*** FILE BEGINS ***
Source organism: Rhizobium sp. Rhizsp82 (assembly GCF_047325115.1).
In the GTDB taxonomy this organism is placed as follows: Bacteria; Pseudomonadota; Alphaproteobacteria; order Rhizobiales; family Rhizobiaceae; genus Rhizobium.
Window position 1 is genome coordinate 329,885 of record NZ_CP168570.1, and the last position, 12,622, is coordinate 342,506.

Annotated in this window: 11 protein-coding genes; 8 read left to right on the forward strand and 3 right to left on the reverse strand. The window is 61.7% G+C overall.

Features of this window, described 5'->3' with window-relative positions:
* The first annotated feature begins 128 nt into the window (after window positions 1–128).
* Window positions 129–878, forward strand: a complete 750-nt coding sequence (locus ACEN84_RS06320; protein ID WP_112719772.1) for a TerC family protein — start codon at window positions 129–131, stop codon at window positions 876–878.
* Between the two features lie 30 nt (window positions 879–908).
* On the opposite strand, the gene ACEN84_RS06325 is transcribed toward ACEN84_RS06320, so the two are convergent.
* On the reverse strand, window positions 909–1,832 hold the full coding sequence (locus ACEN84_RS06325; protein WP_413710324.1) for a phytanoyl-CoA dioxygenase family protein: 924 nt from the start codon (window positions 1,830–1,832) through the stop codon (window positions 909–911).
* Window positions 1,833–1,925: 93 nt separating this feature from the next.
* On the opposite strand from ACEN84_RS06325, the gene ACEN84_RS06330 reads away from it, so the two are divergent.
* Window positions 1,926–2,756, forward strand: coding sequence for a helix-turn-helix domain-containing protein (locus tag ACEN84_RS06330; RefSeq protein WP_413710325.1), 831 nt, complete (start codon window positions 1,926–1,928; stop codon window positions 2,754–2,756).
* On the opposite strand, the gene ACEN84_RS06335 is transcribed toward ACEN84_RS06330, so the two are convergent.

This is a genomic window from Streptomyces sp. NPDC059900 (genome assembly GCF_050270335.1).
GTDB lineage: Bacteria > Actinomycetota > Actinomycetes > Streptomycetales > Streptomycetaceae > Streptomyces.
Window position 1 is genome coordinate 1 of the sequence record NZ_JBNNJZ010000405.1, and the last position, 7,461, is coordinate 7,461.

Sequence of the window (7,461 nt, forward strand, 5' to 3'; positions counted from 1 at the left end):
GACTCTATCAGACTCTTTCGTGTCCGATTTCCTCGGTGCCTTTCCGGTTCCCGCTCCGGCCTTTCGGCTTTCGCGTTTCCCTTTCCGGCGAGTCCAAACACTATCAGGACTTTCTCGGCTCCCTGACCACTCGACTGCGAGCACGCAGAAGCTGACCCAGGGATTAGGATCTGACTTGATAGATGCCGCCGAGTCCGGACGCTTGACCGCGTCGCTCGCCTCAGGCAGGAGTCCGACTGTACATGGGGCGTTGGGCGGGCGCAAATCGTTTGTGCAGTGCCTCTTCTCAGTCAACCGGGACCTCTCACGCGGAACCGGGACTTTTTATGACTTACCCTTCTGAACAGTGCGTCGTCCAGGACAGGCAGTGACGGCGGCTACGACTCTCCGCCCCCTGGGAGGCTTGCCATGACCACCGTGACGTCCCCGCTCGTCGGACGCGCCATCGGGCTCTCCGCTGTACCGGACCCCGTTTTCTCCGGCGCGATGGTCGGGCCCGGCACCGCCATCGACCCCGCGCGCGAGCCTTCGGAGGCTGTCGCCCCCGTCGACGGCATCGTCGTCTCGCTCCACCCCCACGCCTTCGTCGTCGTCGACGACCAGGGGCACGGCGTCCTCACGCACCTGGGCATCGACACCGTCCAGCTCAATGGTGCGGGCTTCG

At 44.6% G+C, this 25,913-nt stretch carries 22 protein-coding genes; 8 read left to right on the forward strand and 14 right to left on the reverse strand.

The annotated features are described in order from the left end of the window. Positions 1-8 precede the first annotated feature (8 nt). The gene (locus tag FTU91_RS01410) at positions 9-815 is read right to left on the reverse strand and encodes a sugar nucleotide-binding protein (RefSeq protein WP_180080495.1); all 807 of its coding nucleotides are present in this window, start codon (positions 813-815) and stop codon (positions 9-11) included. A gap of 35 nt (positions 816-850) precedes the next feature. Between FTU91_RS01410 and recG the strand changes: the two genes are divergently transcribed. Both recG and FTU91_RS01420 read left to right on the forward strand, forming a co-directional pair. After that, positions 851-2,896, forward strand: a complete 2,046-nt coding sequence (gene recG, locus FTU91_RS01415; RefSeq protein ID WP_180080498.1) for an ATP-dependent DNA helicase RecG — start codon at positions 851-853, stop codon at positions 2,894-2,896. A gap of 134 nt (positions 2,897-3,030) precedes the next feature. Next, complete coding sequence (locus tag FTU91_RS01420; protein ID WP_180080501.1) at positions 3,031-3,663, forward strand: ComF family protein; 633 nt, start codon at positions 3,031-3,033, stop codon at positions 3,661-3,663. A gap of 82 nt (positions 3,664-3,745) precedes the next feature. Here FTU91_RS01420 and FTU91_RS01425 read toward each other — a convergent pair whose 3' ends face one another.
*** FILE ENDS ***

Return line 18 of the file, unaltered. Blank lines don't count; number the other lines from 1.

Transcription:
Sequence of the window (7,461 nt, forward strand, 5' to 3'; positions counted from 1 at the left end):